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Interview with the cellist Jérôme Pernoo

Friday, 9 September 2011 , ora 10.17
 
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Mr. Jérôme Pernoo, you have won prestigious competitions, such as the Tchaikovsky (Moscow), Rostropovich (Paris) and Pretoria Competitions. What did these distinctions mean for the young man back then - you were barely 22-24 years old at the time?

If these awards come about during your formation, they indeed offer you openings. Afterwards, the concerts, the experience, working beside composers, they all fuel your progress. Little by little, the contests stop having a great importance, but they ensure your onset.


Which are the personalities that have influenced you the most? Has there been a role model during your formation?

I studied in France with Philippe Muller and Xavier Gagnepaine, rigorous teachers who introduced me to the knowledge of the instrument, of the music, laying the foundation of a fundamental repertoire for me. After that, the artistic life I lived in left its mark on me. A personality that has definitely influenced me is Constantin Stanislavski, the legendary Russian. I studied his biography, his books, his theatre, his manner of thinking, taking my inspiration from him in various aspects: from the manner of playing to the understanding of music and, above all, the way in which to convey all your emotions to the audience.


Nowadays, most students are formed in several European or American centers. What is your opinion on globalization? Is it a beneficial phenomenon?

The globalization phenomenon is very close to the musical phenomenon, because nowadays, all over the world, people play almost in the same manner. A while back, musicians could be affiliated to certain cultures: Russian, French and so on. The performers today have the opportunity of taking their inspiration from all schools. I believe it is sad that a certain identity is lost, but, at the same time, it is a progress for the musical art. Performers are looking for something more in the accumulation necessary for their formation. All in all, globalization allows them to enrich their cultural horizon and thus to better serve music.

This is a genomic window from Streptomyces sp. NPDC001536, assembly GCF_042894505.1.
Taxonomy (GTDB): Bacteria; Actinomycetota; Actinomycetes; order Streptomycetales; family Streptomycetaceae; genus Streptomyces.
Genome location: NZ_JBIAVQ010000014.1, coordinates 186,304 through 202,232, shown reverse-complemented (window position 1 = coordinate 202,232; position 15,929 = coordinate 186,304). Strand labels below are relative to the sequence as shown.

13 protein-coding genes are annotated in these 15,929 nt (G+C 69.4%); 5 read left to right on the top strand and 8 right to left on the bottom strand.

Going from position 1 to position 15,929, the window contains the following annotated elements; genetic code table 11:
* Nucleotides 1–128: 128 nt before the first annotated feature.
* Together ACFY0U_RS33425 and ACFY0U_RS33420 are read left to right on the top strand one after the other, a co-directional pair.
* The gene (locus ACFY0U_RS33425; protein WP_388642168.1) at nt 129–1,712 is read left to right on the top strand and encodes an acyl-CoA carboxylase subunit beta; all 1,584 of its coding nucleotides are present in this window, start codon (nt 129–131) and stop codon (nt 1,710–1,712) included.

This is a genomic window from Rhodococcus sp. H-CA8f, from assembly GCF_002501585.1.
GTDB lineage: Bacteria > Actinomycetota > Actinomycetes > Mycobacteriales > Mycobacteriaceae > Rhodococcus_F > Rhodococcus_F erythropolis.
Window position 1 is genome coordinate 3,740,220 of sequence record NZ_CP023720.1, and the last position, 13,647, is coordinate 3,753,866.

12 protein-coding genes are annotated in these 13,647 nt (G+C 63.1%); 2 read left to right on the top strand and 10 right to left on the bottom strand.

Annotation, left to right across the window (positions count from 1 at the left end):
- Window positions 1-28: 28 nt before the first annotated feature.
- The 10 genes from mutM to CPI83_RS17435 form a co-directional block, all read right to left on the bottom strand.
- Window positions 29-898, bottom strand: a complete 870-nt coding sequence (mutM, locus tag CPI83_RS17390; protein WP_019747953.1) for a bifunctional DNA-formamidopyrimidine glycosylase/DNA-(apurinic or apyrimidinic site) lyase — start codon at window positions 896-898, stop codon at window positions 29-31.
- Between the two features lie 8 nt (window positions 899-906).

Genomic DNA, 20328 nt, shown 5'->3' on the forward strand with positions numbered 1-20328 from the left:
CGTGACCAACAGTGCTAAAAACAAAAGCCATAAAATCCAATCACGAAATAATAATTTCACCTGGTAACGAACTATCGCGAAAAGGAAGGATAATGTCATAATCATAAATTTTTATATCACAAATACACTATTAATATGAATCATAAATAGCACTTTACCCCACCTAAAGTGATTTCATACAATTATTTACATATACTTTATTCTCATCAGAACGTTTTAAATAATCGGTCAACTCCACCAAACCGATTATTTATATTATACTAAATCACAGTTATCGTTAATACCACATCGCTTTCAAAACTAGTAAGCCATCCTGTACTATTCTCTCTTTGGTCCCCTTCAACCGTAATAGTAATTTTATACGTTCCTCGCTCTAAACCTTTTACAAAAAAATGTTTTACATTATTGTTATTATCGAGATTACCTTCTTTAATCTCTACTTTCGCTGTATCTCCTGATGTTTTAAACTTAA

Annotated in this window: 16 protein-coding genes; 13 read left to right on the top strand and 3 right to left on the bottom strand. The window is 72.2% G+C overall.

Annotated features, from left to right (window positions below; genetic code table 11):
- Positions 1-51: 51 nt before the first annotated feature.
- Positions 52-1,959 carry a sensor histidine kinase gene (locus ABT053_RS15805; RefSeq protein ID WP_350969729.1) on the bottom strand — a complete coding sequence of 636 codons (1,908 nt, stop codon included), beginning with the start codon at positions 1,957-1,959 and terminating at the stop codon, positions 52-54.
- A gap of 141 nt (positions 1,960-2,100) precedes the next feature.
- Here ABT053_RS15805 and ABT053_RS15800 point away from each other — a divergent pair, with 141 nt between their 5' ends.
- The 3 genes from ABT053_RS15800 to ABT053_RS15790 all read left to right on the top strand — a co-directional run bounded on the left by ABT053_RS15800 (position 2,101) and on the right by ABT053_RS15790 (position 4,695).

What does Paris represent for you?

It offers me the opportunity of being a professor at the National Conservatory; it is truly a great opportunity, because the standard is very high: the students are exceptional - they work very hard, aiming at reaching artistic heights that are thrilling for a professor.


What does Bucharest represent for you?

… a great appreciation for the enthusiasm of the audience for the music, the same as in France.


Have you had the chance to acquaint yourself with our capital?

Yes. The first time I saw Bucharest was seven years ago, when I played within the Youth Orchestra of the European Community. I performed Strauss' "La vie en rose" then.


What attributes does a cellist need to have in order to become excellent?

The greatest attribute before being a cellist is being a good musician.


What does a typical day in your life look like? I'm asking you this because you are involved in different activities: you host radio programs, you are the director of the Les Vacances de Monsieur Haydn Festival (La Roche Posay)…

… now I am also writing a book. I like music in the most profound manner and I am dedicating my life to communicating that vibration that the art of sounds reaches. It is a very valuable commitment, which I learned when I was a little boy, because I come from a family of musicians. All things are good: the concerts, organizing the festival, hosting radio shows, making notes on the Internet about my manner of approaching certain works and placing them in a literary and historical context… Everything I do in my life serves only one purpose: MUSIC. I am aware that I am not only an artist, but also an artisan and, for a performer, it is imperative that he maintain a certain humility before art… I believe that musicians recognize in us who is an artist and who is an artisan. We are not the geniuses, but Mozart, Beethoven, Haydn and also a few contemporary composers who write magnificent music, such as Conesson, whose concerto I will be performing in Bucharest. We are the artisans.

I hold a great passion for the new manner of expression of current music and we can see many composers who stand out from the style of the past decades. Back then, creators offered the audience conceptual music, which required a lot of intelligence and a special intellectual interest, but which lost sight of unmediated emotions and the listener's soul. Today, we are witnessing a revolution: music has become tonal again, engaging emotional vibrations through harmonies, melodies and many other things that can't be seen.

Monica Cengher
Translated by Oana Badea
MTTLC, University of Bucharest